With reality shows glamorizing the real estate brokerage industry, it would be fair to think real estate agents make tons of money. After all, there are juicy commissions available on countless properties across New York City. Just knock out a few seven or eight figure deals and you’re set! But how much do they actually make? And how does their compensation structure work? Unfortunately for the industry at large, most agents’ lives are not reality TV worthy.
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Many people are not aware that almost all real estate agents work as independent contractors for their brokerages and earn income only on a commission basis. A real estate commission is a fee a brokerage collects for helping a buyer purchase a property or a seller list and sell a property. All transactions run through the brokerage. A real estate agent will collect a portion of this overall commission depending on their agreement with the brokerage.
The portion of the commission that goes to the real estate agent is often called the agent’s “split.” As agents become more experienced and have more past clients, they become more valuable to the brokerage and their splits usually increase. There is no good data on splits but Yoreevo believes the average split in NYC to be about 70%.
Who pays a real estate agent's commission is where things get a little tricky. Technically, the seller pays the listing broker who pays the listing agent and as well as the buyer’s broker who then pays the buyer’s agent.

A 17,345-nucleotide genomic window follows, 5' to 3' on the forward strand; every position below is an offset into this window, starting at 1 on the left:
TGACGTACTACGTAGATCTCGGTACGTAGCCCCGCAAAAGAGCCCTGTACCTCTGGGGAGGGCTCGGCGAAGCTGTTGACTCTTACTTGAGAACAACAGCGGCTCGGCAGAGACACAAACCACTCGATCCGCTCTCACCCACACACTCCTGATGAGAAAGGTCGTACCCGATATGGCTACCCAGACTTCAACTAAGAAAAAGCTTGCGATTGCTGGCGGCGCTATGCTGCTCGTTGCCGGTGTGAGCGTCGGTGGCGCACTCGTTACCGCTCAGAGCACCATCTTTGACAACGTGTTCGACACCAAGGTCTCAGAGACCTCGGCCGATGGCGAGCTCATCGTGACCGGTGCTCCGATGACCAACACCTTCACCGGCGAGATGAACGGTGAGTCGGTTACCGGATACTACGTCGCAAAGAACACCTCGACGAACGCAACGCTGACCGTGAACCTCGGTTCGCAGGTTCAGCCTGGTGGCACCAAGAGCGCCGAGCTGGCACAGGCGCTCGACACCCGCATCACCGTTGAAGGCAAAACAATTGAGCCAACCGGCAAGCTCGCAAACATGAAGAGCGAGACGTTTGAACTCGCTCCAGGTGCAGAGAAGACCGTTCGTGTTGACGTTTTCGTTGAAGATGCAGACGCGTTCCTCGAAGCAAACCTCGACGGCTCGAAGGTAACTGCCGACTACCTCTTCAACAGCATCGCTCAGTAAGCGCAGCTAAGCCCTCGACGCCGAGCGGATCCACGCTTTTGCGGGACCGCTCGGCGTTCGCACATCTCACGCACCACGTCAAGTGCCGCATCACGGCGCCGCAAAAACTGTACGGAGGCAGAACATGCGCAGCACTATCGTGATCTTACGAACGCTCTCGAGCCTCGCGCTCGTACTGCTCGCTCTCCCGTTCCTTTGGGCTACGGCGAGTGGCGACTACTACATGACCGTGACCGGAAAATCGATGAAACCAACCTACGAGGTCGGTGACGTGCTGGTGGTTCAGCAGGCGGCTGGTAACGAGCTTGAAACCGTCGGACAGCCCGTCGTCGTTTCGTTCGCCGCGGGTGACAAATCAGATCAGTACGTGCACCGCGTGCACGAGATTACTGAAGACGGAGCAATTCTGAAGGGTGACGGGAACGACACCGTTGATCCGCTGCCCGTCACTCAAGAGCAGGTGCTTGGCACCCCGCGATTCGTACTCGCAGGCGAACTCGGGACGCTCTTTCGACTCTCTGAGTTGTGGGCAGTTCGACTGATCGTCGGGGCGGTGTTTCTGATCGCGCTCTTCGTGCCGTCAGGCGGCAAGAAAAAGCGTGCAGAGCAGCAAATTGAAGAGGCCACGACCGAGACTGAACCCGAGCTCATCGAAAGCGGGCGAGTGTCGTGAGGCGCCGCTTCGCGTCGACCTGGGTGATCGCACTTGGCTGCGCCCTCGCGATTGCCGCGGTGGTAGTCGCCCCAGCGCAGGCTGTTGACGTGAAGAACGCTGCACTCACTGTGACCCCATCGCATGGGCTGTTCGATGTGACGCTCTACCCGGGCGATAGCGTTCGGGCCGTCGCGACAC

If it sounds complicated, it is!
Usually, this structure results in sellers just asking, “How much am I paying?” and buyer confirming they don’t pay for their agent. At Yoreevo, we like to say the buyer is actually paying everyone. They’re the one writing the big check - that’s where all the money comes from!
Commissions are agreed upon in the listing agreement, entered into by the seller and the listing broker. The listing broker also agrees that if a buyer has an agent, they will split the commission with that agent’s broker. This is also called a “co-broke.”
Commissions are almost always a percentage of the purchase price. In NYC, under the REBNY Co-Brokerage Agreement unless the seller says otherwise, all member firms automatically offer to split the total commission 50/50 with any other member firm.
Certainly, some agents make much more than the average and others earn nothing. It’s important to keep in mind the average real estate agent in NYC only does 2-3 deals per year. This foots with the data below. With 2.5 deals/year, a 70% split and $50,000 average commission, an agent would make about $87,000.
Some agents are making way more than this. Even on properties listed for eight or even nine figures, commissions are still 2.5% or 3% per side meaning there are individual commission checks getting written for well over $1 million!
Obviously, there’s a lot of money at stake and every dollar a real estate agent makes comes out of the pocket of a home buyer or seller so what can you do to minimize commissions?